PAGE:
Hackers knock out Lithuanian government websites with DDoS attack

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Hackers knock out Lithuanian government websites with DDoS attack

The Killnet hacking group has knocked out Lithuanian government sites with a major DDoS attack.

Two days after warnings to Vilnius that failure to unblock the railway and road corridor to the Russian exclave of Kaliningrad would result in an attack, Killnet took down numerous Lithuanian government and corporate websites with a major DDoS attack on Monday.

The hackers bragged that they had attacked over 1,000 Lithuanian websites. Those reported to be offline on Monday or experiencing difficulties included the country's State Tax Inspectorate, the Integrated System of Administrative Services, the Central State Archive, the city websites of Vilnius and Kaunas, the Lithuanian website of Swedish telecom Telia and major accounting service provider B 1. Lithuania's cybersecurity agency reported a rise in DDoS attacks starting on Friday targeting government agencies, transportation services, and the financial sector.

The hackers had posted several videos to social media warning the Vilnius government it had 48 hours to remove the blockade against Kaliningrad or risk a strike on the heart of the Lithuanian system, affecting more than 500 companies. A Monday evening post to the Telegram group We Are Killnet vowed to continue the attack on Tuesday.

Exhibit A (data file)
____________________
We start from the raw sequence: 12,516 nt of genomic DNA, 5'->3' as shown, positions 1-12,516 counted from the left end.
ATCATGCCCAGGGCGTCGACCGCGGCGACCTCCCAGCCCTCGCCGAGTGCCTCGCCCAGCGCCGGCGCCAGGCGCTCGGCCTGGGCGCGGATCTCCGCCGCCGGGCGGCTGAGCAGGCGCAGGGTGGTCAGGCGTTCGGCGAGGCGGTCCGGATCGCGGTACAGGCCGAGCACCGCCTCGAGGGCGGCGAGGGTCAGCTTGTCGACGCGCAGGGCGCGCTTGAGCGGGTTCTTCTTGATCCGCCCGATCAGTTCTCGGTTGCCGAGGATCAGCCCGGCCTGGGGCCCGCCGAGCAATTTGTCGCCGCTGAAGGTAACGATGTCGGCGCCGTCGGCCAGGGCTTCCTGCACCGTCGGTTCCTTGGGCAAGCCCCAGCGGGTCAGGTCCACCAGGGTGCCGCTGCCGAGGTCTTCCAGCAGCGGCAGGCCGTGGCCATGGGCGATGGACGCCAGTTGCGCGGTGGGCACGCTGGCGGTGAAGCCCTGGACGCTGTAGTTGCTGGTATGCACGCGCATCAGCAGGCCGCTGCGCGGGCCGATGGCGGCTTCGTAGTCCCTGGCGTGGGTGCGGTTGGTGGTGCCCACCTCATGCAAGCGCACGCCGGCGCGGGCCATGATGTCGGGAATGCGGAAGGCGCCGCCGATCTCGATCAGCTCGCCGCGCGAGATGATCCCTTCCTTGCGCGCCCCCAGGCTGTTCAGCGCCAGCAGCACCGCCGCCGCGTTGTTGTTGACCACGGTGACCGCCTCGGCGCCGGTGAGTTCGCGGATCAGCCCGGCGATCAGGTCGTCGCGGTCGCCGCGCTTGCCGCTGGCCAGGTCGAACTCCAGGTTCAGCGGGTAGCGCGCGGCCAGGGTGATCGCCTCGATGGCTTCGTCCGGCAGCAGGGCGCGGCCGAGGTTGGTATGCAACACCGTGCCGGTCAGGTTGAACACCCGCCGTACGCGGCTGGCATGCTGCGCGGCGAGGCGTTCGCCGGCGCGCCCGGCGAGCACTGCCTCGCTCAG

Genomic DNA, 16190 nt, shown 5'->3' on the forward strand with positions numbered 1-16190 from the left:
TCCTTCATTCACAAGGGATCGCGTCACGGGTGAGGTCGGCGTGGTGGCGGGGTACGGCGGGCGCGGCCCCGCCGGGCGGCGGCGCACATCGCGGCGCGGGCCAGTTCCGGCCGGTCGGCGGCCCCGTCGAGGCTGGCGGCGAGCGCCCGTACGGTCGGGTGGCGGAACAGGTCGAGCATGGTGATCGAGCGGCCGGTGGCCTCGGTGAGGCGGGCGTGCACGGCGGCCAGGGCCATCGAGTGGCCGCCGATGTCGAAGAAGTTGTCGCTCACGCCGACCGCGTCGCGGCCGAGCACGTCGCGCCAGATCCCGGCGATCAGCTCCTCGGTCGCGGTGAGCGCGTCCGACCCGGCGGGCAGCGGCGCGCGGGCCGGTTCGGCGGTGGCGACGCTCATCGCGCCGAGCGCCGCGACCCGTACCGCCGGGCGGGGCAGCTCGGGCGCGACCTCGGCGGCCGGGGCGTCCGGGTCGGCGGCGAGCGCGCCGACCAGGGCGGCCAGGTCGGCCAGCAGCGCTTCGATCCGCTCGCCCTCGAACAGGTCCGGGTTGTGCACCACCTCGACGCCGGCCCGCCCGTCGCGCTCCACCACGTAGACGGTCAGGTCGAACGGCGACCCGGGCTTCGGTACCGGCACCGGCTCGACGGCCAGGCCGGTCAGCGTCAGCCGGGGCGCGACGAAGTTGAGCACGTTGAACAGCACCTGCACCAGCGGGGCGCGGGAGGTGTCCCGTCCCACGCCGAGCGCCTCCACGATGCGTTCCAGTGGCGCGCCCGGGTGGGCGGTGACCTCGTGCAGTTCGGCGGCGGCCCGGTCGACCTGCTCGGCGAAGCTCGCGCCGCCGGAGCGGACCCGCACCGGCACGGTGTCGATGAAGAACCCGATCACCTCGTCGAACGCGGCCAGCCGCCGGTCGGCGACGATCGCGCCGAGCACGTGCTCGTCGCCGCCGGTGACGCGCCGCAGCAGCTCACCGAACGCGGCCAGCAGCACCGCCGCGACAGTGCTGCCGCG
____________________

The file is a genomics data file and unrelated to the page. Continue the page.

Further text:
The Telegram group shared a list of Lithuanian target websites, but it was not clear if it was a wishlist or if all of the listed sites had been hacked at some point. Some were still accessible, while others were glitchy or unavailable. The hacking group encourages volunteers to join its DDoS attacks by listing the domains and IP addresses of targets in order to maximize damage.

Lithuanian President Gitanas Nauseda doubled down on the blockade on Sunday, saying it is absolutely clear that Lithuania must and will implement EU sanctions in a Facebook post that has out of the possibility of corridors or appeasement of Russia. Both Lithuania and the EU have insisted that Vilnius is acting according to the demands of the bloc, rather than imposing any national-level decision.

Moscow has ordered the blockade lifted, calling it a violation of international law and warning that the ban on transit of sanctioned goods will have a serious negative impact on the people of Lithuania. Kaliningrad is part of Russia, Lithuania and Poland, so the only open route left is by sea.

In March, Killnet emerged, introducing itself as a friend to Russia and attacking the websites of Ukrainian President Volodymyr Zelensky, the neo-Nazi militia group Right Sector and the hacking collective Anonymous, which had just declared cyber-war on Moscow.